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Bryanston House, Dorsetshire ;



This elegant seat was erected nearly upon the site of the ancient Mansion, in the year 1780, by Henry William Portman, Esq., grandfather of the present possessor, from the designs of the late James Wyatt; it is constructed with fine freestone, and is in dimension one hundred and twelve feet by one hundred, exclusive of the offices, which are contained in a separate building, connected with the House by an arcade. The Hall, on the east front, is thirty feet by twenty-four; a large tribune opposite the entrance leads to an octangular staircase, thirty feet in diameter, in the centre of the Mansion, producing a fine architectural effect. It is surrounded by a gallery, supported by eight Scagliola columns, and eight pilasters of the same material ; this gallery communicates with the various apartments on the bed-chamber story. On the right of the Hall is a superb Dining-room, thirty-six feet by twenty-four, and eighteen feet high; and on the left of the Hall is a Drawing-room of the same dimensions. On the south front is a handsome Music-room, forty feet by twenty-five; and a Library, thirty feet by twentyfour, and eighteen feet high—all of which are much admired for the elegance of their decoration. There are several fine pictures, amongst which is a Tiger basking, by G. Stubbs. From the House, a beautiful cliff, crowned with wood, extends to Blandford bridge, in a semicircular direction, with the Stour flowing before it, on the opposite side of which river our view was taken. The scenery in the Park is particularly remarkable for its variety and beauty. It is situated in Pimpern Hundred, and adjoins the town of Blandford Forum.

Kingston Hall, Dorsetshire ;



KINGSTON Hall is two miles N. W. from Wimborn ; it is a large quadrangular edifice, constructed of brick, with the quoins, cornice, and casings to its windows, of stone. Its dimensions are 101 feet by 74. The roof, of lofty pitch, is perhaps the best calculated for our ever-varying climate, and quite characteristic of the period of its erection. It was built immediately after the restoration of Charles II. by Sir Ralph Bankes, Knight, whose arms impaling those of his lady, Brune of Plumber and Athelhampstone, with the date 1663, are sculptured in a cartouche shield on the pediment of the north front. In this mansion, James, Duke of Ormonde, resided during several of his latter years, and, dying here, in 1688, was removed for interment in Westminster Abbey.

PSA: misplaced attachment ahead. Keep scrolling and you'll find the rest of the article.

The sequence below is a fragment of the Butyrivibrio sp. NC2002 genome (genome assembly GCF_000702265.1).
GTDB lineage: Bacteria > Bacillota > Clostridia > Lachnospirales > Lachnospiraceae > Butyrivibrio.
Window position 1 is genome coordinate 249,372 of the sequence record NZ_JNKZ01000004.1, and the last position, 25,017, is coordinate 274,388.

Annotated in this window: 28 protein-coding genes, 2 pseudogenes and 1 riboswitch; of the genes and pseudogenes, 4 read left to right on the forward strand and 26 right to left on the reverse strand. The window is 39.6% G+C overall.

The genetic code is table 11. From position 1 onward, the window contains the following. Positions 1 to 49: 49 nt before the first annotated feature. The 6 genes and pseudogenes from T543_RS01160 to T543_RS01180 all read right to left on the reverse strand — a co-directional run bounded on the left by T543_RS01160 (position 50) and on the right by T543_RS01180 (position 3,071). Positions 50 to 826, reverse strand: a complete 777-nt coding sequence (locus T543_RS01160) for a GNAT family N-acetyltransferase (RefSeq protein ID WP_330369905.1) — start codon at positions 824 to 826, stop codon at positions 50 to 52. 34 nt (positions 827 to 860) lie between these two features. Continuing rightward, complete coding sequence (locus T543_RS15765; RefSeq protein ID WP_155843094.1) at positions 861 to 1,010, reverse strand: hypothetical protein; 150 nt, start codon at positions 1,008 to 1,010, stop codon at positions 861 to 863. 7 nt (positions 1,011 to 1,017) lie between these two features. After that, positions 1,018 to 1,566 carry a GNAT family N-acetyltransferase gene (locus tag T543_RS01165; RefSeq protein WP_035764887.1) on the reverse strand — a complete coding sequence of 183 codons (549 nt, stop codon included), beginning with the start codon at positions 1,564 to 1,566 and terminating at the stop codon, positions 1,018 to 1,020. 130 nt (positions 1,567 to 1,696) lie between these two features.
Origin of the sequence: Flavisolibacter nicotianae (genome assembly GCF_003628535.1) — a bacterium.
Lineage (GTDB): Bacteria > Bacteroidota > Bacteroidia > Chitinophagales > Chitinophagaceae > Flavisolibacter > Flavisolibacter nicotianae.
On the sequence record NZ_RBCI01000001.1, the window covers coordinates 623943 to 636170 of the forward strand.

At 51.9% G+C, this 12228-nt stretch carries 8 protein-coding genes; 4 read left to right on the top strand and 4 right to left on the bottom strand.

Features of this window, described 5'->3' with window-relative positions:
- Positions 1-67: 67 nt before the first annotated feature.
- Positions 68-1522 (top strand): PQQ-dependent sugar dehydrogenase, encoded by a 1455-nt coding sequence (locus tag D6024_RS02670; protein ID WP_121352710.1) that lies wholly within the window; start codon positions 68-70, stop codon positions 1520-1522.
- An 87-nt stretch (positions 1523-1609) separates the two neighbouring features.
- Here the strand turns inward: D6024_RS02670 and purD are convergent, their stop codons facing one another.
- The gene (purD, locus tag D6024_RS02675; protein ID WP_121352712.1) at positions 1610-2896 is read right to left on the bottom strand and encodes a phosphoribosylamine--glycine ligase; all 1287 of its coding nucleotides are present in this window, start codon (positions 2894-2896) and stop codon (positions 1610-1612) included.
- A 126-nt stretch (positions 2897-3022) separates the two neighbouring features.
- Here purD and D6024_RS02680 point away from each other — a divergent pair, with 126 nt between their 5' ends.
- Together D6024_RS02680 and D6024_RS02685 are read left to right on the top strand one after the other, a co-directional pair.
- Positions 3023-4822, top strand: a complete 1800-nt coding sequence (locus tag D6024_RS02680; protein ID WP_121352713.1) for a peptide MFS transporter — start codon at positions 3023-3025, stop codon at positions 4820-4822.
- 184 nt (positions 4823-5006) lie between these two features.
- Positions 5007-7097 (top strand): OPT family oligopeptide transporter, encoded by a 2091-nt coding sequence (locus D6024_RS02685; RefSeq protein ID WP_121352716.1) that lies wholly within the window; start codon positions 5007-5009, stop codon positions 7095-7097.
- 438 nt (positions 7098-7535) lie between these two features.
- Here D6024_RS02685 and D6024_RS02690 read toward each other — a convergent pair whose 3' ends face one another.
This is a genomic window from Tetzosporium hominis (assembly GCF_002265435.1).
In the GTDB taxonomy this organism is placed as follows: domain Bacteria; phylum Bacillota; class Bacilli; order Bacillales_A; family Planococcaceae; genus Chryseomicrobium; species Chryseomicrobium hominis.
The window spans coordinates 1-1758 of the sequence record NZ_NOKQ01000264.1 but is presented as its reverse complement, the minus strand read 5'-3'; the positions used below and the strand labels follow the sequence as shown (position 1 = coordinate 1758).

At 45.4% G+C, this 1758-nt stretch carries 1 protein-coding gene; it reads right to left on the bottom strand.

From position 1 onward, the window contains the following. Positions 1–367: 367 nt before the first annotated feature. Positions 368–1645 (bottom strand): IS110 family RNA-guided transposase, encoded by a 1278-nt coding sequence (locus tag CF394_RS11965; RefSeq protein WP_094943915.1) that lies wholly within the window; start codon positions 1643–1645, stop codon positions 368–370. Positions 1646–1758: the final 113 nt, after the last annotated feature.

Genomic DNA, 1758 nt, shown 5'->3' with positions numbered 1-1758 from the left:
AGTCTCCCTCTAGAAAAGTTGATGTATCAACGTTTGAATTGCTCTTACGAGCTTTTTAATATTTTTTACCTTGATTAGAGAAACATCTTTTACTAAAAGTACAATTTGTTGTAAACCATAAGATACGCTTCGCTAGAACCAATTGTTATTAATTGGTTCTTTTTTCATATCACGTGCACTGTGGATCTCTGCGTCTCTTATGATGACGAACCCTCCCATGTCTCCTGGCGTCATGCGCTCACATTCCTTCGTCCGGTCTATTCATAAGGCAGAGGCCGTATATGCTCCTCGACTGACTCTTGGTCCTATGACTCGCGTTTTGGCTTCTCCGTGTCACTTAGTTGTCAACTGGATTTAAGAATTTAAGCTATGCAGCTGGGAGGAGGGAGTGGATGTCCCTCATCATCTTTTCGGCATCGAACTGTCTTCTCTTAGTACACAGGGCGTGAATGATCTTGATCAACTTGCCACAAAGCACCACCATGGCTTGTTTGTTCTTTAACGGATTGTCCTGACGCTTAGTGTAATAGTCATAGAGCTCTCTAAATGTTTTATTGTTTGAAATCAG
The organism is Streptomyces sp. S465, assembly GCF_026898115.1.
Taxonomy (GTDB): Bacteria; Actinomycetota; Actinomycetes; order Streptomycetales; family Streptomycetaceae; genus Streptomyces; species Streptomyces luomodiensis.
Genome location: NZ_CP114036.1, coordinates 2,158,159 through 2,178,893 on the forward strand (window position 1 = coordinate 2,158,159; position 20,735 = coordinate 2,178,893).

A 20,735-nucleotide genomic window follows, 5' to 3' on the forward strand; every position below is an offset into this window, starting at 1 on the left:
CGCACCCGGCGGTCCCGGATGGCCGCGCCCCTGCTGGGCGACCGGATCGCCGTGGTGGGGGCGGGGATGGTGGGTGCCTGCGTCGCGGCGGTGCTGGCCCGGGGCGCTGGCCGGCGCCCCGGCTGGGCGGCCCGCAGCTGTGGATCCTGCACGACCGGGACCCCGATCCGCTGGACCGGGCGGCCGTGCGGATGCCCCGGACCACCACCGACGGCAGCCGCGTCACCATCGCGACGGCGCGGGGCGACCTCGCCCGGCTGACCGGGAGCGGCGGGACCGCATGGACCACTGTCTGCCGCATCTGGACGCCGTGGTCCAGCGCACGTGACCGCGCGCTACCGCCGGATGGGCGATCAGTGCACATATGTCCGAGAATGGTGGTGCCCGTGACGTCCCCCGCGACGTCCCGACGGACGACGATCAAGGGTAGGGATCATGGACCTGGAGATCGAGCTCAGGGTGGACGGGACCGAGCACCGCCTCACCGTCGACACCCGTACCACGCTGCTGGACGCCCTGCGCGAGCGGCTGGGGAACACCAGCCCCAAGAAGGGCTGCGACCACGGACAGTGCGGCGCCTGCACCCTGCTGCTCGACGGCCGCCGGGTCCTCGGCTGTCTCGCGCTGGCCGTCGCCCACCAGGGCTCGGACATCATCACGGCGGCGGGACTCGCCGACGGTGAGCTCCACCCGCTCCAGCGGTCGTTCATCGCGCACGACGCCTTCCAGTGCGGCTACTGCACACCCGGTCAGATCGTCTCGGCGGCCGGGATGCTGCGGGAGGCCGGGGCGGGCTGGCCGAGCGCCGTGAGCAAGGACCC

Many judicious alterations have been made in modern times, particularly in the interior, which is elegant in its disposition and decorations. A great part of the fine collection of pictures the old masters, which is contained in the principal apartments, was formed by Sir R. Bankes, the builder of this house, during his travels on the Continent. To this collection, W.J. Bankes, Esq., M.P., has made very important additions, in the works of the Venetian and Spanish schools, during his travels in Spain and Italy.

The House is pleasantly situated upon a gentle ascent, and is surrounded by grounds tastefully embellished with variety of plantations. The carriage-entrance is by a small portico on the east side, which is seen in our view taken from the south-east. On the south of the Mansion the grounds are considerably elevated, and from various points of the gardens on this side, a fine extent of country is displayed.

The Egyptian obelisk of red granite, removed hither from the island of Philöe, beyond the first cataract, is the only monument of its kind in England : it was originally set up by the priests of Isis, in the reign of Ptolemy Euergetes II., somewhat less than a century and a half before Christ. The shaft measures upwards of 22 feet in height, and is inscribed upon all its four faces with hieroglyphics ; the height of the pedestal is about 6 feet, it bears a very long Greek inscription. It is from the collation of this with hieroglyphics, that a clue has been furnished to that hitherto unknown alphabet, lately made public at Paris by Mons. Champollion, and in England by Dr. Young.

At Pamphill, adjoining the grounds, a Roman urn was found, containing about twenty small silver coins of Galienus, Posthumus, &c. Badbury Rings, an extensive Roman encampment, on a lofty position near this Seat, is parcel of the Manor and Estate.

Henry Bankes, Esq., the present owner of Kingston Hall, was long one of the representatives in parliament for Corfe Castle, in this county, and is the proprietor of the noble remains of that castle.

IList of the Pictures at Kingston Hall. An admirable Landscape, N. Berchem, the largest he ever painted, it has his name upon it, and the date 1635—Two Beg- The Judgment of Solomon ; a very large unfinished picture, gar Boys eating Fruit, MurilloHead of St. Theresa, Andrea painted for the Grimani Palace at Venice, Giorgione—All is SucchiA head of the Magdalen, unfinished, Correggio-A Ma- Vanity, Titian. From the Vidimani Palace; it has been endonna, Carlo MaruttiA Jew Rabbi, Rembrandt-Christ be- graved, and there is a duplicate of it in the Capitol at Rometrayed, Rubens—Venus trying on the Armour of Æneas, Van-An admirable portrait of the Marquis Savorguano, in a furred dyckThe Story of Midas and Apollo, and of Europa, Sebas- gown, Titian—The Holy Family with St. John, Raffuelle. tian Bourdon-A Fruit-piece, Vansom-A Candlelight-piece, Schalken-St. Gregory, St. Jerome, St. Ambrose, and St, Austin. Richard Weston, Earl of Portland, lord treasurer, a whole